There’s a story over at ESPN Chicago today about Ryan Perez, a pitching prospect who happens to pitch both right-handed and left-handed. At least one scout is saying he’s the real deal:
“He can really pitch. He’s a crafty, crafty guy. It’s not like he’s just hitting 82. I’ve seen him in a tryout camp where he was 87-88 from the left and around 91-92 from the right. That’s legit velocity. “On his sheer ability of throwing strikes and commanding the strike zone, I definitely think teams will take a look at him. I think people will definitely have interest in him.”
The last guy we heard doing this is Yankees minor leaguer Pat Venditte. At 26
and repeating AA with less-than-stellar results,*Venditte is more novelty than prospect. Perez’s future remains to be seen, of course. My sense, though, is that if any ambidextrous pitcher ever had real promise that someone, at some point, would have told him to pitch with the better arm rather than mess around with the double-barreled approach.
UPDATE: Oops, that was sloppy. Venditte only pitched two innings at AA last year, so it’s misleading to say he’s “repeating AA.” He isn’t doing fabulously in AA so far this year, but my initial assessment of him was off. He’s a little old to be considered a prospect, I think, but he has had some success to date.
Pitcher wins are stupid, but players do seem to put some stock in them. And so Braves starter Shelby Miller can finish his 2015 season with some positive vibes.
The right-hander held the Cardinals scoreless over eight innings in the first half of a doubleheader Sunday afternoon at Turner Field, an eventual 6-0 victory for the host Braves. Miller struck out seven, gave up only three hits, and finally got some run support to snap a 24-start “winless” streak. (Atlanta was actually 3-21 in that stretch).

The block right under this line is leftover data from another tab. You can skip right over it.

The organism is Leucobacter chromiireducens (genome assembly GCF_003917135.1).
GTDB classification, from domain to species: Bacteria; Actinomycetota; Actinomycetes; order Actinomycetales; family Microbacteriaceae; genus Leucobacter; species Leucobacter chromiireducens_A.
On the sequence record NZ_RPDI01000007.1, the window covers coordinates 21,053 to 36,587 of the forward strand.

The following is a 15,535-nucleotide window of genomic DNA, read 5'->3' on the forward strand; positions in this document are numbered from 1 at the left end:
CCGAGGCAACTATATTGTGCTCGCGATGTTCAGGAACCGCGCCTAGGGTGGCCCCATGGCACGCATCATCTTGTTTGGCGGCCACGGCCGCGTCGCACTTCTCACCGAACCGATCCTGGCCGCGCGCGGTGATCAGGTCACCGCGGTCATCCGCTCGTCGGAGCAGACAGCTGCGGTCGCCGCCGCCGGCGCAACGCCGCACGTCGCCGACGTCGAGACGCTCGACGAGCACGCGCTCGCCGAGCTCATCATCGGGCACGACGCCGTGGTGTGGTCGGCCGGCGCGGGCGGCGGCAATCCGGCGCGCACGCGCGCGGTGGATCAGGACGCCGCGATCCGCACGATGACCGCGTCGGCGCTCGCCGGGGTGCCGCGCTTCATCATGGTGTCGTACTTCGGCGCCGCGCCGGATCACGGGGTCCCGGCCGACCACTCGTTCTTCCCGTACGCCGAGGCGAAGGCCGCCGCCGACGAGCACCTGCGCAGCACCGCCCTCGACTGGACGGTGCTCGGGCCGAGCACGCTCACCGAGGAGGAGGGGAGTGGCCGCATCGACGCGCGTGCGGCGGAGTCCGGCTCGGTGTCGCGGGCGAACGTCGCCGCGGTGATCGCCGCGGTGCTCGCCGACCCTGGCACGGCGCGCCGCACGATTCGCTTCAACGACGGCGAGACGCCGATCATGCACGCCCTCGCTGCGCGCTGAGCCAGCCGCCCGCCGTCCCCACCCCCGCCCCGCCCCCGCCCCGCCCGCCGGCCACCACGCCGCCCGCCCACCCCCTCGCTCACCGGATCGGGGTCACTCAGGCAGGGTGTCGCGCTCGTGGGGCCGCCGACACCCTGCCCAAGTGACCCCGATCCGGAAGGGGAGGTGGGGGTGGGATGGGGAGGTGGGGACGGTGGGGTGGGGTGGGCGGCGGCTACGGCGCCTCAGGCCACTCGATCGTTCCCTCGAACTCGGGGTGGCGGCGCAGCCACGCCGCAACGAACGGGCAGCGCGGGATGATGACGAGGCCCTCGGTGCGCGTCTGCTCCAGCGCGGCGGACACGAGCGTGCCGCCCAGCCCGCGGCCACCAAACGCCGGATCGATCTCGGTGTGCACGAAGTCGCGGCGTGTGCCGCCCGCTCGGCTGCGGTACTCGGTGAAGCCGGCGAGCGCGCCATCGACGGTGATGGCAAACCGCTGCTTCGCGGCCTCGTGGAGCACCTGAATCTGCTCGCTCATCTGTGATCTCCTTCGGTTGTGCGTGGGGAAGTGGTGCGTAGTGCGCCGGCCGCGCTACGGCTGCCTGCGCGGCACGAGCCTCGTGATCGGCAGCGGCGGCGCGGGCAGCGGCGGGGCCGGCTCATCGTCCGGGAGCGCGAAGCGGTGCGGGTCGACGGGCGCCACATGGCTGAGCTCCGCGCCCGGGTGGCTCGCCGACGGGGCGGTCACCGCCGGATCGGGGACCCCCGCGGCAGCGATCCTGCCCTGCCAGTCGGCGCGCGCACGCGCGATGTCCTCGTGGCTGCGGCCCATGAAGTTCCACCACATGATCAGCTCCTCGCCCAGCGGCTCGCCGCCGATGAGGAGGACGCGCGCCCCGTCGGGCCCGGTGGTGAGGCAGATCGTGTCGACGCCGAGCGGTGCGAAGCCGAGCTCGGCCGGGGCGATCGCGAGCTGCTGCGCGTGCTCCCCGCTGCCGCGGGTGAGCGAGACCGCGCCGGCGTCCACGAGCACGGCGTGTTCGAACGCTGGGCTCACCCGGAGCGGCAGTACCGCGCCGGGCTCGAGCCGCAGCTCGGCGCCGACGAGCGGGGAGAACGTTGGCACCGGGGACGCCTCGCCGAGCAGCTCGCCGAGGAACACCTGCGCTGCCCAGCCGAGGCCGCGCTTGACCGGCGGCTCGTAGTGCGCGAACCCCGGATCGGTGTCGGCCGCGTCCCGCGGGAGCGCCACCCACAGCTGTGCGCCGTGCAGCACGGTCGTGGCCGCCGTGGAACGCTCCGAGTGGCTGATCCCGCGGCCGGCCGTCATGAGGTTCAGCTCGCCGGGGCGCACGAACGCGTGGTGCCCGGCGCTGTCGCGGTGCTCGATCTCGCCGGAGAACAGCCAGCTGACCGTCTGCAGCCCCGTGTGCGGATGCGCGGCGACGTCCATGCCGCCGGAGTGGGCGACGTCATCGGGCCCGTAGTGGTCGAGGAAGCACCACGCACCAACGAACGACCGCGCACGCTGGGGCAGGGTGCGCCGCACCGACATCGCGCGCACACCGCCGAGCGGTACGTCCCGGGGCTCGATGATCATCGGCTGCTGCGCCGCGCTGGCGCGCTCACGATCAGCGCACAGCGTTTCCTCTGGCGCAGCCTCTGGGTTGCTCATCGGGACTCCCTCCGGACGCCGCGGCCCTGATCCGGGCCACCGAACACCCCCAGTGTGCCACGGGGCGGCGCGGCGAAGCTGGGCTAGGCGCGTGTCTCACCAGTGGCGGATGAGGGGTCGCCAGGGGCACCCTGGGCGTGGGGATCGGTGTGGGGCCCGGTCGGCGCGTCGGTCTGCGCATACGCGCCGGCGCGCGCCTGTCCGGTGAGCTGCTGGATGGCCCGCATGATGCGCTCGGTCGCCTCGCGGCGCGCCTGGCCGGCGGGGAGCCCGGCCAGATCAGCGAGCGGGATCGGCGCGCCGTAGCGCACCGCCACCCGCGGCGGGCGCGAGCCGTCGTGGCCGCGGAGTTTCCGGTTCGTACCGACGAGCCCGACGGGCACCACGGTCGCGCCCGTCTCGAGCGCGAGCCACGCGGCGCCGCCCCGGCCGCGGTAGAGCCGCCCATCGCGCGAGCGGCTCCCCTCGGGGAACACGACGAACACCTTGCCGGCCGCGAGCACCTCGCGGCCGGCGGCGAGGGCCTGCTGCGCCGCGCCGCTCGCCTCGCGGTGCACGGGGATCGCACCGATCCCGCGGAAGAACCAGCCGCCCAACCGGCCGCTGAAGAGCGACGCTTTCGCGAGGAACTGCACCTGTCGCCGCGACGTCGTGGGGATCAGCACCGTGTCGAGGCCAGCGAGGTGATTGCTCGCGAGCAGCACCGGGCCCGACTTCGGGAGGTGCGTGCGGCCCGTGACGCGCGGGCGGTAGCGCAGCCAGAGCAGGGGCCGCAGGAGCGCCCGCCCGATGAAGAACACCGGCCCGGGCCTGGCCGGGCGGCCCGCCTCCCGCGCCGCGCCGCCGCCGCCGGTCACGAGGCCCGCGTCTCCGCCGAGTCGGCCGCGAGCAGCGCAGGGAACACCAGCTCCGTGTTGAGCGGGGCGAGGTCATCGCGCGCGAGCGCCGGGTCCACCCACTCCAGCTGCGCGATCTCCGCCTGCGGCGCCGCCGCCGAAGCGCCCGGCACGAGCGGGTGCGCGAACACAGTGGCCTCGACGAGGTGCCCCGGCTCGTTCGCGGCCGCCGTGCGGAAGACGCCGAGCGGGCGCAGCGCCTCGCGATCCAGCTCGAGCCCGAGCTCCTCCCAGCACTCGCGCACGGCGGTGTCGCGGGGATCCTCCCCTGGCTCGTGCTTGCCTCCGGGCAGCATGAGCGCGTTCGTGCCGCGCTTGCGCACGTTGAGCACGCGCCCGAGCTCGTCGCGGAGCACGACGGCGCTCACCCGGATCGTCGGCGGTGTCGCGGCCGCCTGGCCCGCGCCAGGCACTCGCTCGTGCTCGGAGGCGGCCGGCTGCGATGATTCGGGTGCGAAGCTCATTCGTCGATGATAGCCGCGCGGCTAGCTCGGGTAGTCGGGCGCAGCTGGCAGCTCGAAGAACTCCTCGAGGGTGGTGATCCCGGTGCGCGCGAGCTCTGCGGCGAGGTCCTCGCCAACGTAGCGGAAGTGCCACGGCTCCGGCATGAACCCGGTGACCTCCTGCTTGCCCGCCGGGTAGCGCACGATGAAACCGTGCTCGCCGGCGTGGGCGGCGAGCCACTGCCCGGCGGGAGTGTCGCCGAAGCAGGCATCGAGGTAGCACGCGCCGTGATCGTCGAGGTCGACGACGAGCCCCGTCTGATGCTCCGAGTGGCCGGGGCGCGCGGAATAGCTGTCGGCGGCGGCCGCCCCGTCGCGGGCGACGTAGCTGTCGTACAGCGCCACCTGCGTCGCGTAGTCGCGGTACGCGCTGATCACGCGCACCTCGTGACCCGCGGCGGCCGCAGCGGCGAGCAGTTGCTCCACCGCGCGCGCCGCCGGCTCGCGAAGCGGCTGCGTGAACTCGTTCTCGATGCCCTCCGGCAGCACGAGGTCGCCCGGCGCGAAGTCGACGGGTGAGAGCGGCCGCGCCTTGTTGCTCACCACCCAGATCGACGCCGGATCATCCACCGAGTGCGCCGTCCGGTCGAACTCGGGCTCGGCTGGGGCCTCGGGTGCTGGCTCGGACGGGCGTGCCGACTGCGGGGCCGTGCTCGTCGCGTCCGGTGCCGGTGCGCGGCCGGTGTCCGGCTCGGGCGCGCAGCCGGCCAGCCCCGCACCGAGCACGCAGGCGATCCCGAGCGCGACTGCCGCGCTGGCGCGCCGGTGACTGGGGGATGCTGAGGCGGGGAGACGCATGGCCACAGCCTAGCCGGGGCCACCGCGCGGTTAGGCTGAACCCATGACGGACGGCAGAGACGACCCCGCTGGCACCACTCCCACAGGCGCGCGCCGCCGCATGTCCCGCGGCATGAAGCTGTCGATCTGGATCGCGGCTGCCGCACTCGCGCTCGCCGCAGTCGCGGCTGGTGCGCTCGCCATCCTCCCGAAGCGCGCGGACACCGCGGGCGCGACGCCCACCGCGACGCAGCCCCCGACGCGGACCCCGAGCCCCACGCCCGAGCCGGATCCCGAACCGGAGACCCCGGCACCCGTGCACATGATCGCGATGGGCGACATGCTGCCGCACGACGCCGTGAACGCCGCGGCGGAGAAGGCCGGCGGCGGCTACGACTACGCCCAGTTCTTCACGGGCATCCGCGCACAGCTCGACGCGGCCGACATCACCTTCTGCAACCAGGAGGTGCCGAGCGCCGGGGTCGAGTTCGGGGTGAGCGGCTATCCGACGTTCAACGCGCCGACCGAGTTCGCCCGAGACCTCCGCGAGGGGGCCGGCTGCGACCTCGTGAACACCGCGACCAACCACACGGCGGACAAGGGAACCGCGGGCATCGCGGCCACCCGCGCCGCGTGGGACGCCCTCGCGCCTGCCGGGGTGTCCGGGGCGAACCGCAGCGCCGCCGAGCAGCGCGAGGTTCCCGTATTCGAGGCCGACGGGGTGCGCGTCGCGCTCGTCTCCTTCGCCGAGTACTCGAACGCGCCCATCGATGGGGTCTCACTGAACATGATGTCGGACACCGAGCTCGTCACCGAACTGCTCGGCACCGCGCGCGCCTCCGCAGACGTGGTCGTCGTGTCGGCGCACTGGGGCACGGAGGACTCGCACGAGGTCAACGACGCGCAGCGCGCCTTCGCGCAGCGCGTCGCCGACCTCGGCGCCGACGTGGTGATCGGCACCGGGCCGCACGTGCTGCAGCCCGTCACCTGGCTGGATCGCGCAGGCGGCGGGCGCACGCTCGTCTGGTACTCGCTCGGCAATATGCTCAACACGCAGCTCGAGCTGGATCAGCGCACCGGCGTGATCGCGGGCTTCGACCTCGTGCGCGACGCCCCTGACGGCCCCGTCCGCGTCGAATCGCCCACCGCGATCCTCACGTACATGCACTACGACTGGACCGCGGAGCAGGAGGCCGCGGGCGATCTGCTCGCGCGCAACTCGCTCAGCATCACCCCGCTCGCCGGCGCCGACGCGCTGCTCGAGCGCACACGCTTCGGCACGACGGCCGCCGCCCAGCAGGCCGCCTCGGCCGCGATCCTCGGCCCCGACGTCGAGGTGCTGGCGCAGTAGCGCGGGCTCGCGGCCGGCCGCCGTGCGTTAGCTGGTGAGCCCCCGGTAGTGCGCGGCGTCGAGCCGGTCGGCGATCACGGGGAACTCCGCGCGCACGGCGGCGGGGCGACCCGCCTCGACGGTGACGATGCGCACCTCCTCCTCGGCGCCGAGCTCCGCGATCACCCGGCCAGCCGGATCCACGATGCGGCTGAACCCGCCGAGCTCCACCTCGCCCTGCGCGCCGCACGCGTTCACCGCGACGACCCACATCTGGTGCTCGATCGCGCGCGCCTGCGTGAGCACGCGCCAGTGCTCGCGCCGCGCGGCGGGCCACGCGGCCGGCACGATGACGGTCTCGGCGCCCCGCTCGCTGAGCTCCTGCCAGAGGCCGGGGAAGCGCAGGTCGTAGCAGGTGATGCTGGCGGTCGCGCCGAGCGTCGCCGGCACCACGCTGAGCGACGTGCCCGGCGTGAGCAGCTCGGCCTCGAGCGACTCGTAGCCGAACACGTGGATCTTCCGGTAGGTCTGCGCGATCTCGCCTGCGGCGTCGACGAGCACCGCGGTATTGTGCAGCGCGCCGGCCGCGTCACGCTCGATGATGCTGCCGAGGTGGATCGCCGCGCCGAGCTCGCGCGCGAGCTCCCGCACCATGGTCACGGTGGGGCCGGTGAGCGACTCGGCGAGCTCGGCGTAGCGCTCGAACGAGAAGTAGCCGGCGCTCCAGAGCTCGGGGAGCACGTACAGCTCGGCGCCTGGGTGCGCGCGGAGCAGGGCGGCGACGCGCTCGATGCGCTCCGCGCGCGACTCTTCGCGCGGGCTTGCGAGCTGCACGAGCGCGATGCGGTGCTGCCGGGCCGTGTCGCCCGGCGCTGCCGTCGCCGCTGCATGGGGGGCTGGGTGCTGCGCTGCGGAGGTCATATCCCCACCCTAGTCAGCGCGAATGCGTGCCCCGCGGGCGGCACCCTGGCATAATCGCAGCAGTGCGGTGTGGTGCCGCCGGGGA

Miller’s last official “win” before Sunday came May 17 in Miami. He shut out the Marlins and flirted with a no-hitter in that start.
The 24-year-old will finish the 2015 season with a 6-17 record, 3.02 ERA, 1.25 WHIP, and 171/73 K/BB ratio in 205 1/3 innings. He was traded to Atlanta from St. Louis over the winter in the four-player Jason Heyward deal and will be under the Braves’ control through at least 2018.
Heyward is scheduled to become a free agent this winter.
Dan Hayes of CSNChicago.com reports that White Sox outfielder Adam Eaton is scheduled to undergo arthroscopic surgery Monday on his left shoulder. It’s only a cleanup procedure, and Eaton said he expects to be cleared for fishing — offseason priorities — after just 2-3 weeks of rest and rehab.
Eaton is not in the White Sox lineup for Sunday’s season finale against the Tigers, so he’ll finish 2015 with a .287/.361/.431 batting line, 14 home runs, 18 stolen bases, and 98 runs scored in 153 games.
The 26-year-old center fielder has turned into a nice all-around player and he’s under contract through 2021 at some very reasonable rates.